'Pose' Star Jason Rodriguez on Walking Willy Chavarria

'Pose' Star Jason Rodriguez on Walking Willy Chavarria

Willy Chavarria's latest collection rolled out like a history lesson in American fashion, delivering the designer's takes on everything from preppy menswear polos to all denim outfits. This was a statement relating to the way immigrants or first-generation Americans connect to these traditional codes of style; Dickies workwear, football jerseys or Nike sneakers become symbolism for "The American Dream," and Chavarria interpreted them with even more fantasy for Fall 2022 (sequins, couture silhouettes like bulbous sleeves or extra wide trousers).

Titled UNCUT, the show took place outside Fashion Month scheduling at the historic Prince George Ballroom, which has been restored to provide 416 units of affordable housing for low-income, formerly homeless and persons living with HIV/ AIDS. As a queer Latinx designer, who uses his namesake brand to celebrate community, Chavarria's collection offered commentary about living on shared land, despite division happening everywhere. "We are UNCUT from our siblings worldwide," a press statement reads.

Beyond the clothes, Chavarria's casting — a mix of models, brand regulars and street cast newcomers — makes for a uniquely authentic display each season. PAPER caught up with one, Pose star Jason Rodriguez, who brought his experience as a movement coach and choreographer to the catwalk. He's also a New York native and House of Xtravaganza alum, which explains the way he confidently "pumped" throughout the Ballroom — hands on hips and bouncing with flair — like a pro.

How did you get on Willy Chavarria's radar to walk this season? What’s the story behind the casting?

A friend of mine from the dance world, Marlon Taylor Wiles, reached out. He was helping produce the show. I said, "Fuck yes!" I’m a big fan of Willy’s work; being Latinx, I connect to his work. And, of course, why would I not want to walk with all those beautiful tradey people?

Willy said, "The garments this season tell a story of empowerment and opulence.” Did you feel empowered and opulent in his clothes on the runway?

I felt like Trinity’s gay son down that runway, so yes I felt empowered by the garment and also the intention behind Willy’s show. From selection of place, the Prince George Ballroom, that is connected to a residential that helps house homeless and low-income folks to how hands-on he was with this production.

The show was called UNCUT, alluding to "our siblings worldwide" and how we cannot be separated "despite political and geographical distances." How do you relate to that, personally, and why is this sentiment important, right now?

We are not separated because we carry the same weight as members of this community. My experiences and traumas as a queer Latinx man can relate with others in Dominican Republic, Puerto Rico, Brazil, etc. Our trials and tribulations are what connect us. My story is one that others have or might experience. It’s important at all times of the day because one’s success and confidence can be passed to another during a time of need.

Assuming this isn’t your first runway, what previous experience did you bring to this season’s catwalk?

I honestly felt I brought freshness this time around. I’ve walked for Patricia Field, Landeros, Laurence and Chico, and Romeo Hunte, but not walking a runway since pre-pandemic left me with a hunger. Hence all those turns and facial expressions during my entire walk.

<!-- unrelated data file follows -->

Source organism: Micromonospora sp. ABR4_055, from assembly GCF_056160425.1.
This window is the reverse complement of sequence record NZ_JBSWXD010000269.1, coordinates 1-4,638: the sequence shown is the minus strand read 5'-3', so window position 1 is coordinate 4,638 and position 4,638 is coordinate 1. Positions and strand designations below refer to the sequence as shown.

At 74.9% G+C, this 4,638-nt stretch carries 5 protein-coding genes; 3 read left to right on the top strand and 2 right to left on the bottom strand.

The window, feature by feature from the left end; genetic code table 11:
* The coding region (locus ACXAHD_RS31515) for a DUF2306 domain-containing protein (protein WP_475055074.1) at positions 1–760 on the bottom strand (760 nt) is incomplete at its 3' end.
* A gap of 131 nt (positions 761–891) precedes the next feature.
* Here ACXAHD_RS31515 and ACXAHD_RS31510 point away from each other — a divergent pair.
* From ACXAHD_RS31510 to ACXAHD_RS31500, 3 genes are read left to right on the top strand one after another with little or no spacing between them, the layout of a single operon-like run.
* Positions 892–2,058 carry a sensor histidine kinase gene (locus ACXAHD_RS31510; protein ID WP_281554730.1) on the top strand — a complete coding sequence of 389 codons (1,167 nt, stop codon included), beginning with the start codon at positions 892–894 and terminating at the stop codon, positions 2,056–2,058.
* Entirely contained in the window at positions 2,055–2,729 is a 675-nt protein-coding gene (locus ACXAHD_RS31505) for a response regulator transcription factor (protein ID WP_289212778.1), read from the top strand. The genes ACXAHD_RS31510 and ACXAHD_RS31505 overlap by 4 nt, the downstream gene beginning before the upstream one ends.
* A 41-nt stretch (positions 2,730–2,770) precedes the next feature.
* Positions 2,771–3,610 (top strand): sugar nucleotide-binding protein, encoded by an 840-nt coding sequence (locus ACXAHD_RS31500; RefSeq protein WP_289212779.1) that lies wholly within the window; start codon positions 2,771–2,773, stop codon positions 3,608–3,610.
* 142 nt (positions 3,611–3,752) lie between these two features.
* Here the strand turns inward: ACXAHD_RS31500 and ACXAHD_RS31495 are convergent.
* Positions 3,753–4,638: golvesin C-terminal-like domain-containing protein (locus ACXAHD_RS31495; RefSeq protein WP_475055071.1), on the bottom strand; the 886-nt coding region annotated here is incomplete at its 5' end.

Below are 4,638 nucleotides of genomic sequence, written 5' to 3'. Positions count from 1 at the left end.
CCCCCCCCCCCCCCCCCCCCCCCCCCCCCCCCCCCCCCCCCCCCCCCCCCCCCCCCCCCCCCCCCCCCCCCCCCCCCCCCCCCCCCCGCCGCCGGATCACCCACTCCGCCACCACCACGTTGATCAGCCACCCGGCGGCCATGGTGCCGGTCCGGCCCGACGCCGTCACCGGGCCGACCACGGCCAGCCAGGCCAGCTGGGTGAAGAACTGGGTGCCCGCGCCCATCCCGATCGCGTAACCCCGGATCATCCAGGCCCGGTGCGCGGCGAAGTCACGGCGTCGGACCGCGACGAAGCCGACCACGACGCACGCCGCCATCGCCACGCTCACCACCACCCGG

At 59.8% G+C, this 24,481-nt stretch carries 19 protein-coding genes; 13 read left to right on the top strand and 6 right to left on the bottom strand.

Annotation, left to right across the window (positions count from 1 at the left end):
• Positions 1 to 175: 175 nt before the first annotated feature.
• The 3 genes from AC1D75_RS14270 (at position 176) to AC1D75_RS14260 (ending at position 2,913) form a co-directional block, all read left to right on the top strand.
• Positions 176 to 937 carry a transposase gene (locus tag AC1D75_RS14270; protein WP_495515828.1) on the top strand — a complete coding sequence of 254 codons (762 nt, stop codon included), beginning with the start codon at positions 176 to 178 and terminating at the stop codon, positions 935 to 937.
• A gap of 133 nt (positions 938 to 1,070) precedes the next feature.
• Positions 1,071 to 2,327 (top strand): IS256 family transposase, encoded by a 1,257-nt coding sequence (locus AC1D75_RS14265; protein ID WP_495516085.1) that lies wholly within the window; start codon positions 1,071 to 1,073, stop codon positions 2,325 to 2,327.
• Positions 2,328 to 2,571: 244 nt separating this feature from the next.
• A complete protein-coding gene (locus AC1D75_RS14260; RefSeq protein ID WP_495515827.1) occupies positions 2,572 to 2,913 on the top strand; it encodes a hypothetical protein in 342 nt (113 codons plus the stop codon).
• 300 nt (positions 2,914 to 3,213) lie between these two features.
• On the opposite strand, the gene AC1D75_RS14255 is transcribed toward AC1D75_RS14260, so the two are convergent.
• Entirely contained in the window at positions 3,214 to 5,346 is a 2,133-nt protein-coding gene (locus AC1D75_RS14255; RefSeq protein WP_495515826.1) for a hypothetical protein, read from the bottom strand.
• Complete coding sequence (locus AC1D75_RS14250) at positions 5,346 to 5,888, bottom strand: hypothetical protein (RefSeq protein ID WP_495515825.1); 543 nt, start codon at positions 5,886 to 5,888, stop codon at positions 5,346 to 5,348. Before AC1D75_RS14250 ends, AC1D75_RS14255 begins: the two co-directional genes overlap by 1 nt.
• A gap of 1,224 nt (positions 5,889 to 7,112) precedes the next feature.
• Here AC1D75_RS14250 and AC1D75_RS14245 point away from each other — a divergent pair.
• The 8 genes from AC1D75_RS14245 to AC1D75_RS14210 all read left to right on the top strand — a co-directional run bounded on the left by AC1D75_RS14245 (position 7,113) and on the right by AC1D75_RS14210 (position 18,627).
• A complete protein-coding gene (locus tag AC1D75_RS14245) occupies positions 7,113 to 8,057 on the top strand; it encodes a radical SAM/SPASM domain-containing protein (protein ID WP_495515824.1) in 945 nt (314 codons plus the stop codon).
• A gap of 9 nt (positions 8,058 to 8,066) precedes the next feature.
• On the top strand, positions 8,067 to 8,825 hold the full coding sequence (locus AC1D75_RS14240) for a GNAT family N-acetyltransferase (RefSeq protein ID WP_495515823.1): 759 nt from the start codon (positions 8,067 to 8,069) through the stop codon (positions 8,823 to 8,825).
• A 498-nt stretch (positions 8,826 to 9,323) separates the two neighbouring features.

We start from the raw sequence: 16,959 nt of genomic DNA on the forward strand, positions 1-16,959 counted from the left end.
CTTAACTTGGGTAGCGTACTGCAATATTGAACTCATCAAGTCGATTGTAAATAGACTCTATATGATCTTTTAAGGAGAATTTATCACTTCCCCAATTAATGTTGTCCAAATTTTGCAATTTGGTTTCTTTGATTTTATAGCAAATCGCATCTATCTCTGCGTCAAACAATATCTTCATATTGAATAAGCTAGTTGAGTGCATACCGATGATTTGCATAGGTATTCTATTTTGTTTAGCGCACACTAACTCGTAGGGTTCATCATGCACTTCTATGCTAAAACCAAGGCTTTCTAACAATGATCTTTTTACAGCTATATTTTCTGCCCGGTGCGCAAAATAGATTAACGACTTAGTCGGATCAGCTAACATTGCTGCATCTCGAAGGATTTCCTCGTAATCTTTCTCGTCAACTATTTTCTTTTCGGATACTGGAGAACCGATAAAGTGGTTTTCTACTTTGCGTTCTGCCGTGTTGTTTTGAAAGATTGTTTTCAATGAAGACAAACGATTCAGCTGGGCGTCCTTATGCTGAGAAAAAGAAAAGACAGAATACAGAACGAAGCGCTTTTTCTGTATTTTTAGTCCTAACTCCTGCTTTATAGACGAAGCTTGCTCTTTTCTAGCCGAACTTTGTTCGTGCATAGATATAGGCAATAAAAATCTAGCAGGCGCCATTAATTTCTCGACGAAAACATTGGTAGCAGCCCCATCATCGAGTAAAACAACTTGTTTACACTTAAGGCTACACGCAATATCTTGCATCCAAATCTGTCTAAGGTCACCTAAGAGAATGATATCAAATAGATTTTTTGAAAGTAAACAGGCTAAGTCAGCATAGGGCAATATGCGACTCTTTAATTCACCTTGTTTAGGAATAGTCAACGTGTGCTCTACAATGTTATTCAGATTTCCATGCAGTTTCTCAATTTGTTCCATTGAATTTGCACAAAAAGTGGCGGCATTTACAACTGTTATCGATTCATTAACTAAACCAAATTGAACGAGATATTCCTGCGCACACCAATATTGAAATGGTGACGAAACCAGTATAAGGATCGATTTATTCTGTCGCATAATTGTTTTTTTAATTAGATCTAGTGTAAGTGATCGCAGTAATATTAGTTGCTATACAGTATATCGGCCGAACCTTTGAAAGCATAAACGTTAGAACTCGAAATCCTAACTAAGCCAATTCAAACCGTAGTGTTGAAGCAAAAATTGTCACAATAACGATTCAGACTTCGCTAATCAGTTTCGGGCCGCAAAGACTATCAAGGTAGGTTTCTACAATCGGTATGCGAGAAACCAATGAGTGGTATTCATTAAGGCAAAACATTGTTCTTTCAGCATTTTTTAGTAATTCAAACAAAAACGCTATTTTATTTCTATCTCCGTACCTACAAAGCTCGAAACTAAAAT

How do you typically prepare mentally before going in front of an audience? How’d you prepare this time around?

I prepare my body. I stretch, do crunches, push ups, have a green juice followed with a smoothie, and I just wait for that moment to destroy the runway.

What went through your mind while you were walking Willy’s show? Are you aware of the people in the audience?

I’m aware of all my flaws, failures, traumas and faults. I recognize them and pump across them. Without these, my road to success would never be paved. I see some people and wave hello in my head [laughs].

You described your performance on Instagram as your "usual walk to the bodega." What’s your go-to bodega order while "pumping," as described?

Omg! Okay, here we go cause it depends the time of day and night. Let’s go with night and coming back from a club or bar. I order a chicken cutlet: lettuce, tomato, mayo, black pepper, on a whole wheat hero... fancy. A bag of Wise Honey BBQ chips, Oreos, FIJI water and a Bruce Cost Ginger Ale. It seals my night.

Describe what you wore from Willy’s collection. Did you love it?

I wore a long, black shiny jacket, black wide pant and dress shoes. Simple and chic.

What do you love about Willy's designs and overall sensibility? What does he bring to fashion?

I love that his clothes can still hug you and create silhouettes. Baggy, big and oversized will make you look fabulous, which is what I’m use to being from Washington Heights. He brings his culture and people to fashion. I was inspired to hear some of the models were street cast. That it was their first time walking a fashion show and how much they were being supported and encouraged. Having models from down the street walking a runway, people seeing everyday people in fashion. Not a construct of what fashion is, but whom it belongs to: the people.

What does fashion need more of?

It needs more play. I love the play in Thierry Mugler’s shows back in the day and may he rest in power. How The Blonds add many elements to their show. Like, play — be chaotic and let people want to go online and purchase all your chaotic clothing. They will.

Photography: Selwyn Tungol